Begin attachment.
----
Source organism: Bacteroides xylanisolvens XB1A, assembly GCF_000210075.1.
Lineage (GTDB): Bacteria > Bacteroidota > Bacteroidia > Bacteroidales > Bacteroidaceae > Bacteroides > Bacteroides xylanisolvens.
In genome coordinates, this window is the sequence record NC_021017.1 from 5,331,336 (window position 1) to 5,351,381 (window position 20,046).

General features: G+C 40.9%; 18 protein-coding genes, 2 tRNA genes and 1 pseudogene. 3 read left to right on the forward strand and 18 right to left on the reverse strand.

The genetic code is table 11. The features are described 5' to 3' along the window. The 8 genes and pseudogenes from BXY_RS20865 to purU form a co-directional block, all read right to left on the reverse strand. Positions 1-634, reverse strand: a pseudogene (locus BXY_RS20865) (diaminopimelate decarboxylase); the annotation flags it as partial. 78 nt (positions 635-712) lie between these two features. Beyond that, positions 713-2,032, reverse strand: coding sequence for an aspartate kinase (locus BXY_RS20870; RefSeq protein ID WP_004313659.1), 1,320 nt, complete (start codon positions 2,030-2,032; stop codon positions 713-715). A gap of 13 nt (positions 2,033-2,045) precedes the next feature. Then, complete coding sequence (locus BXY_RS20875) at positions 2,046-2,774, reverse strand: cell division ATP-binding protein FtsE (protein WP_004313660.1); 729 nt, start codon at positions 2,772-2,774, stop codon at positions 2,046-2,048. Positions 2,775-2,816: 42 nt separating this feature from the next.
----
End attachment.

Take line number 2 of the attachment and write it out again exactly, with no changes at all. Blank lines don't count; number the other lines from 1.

Lineage (GTDB): Bacteria > Bacteroidota > Bacteroidia > Bacteroidales > Bacteroidaceae > Bacteroides > Bacteroides xylanisolvens.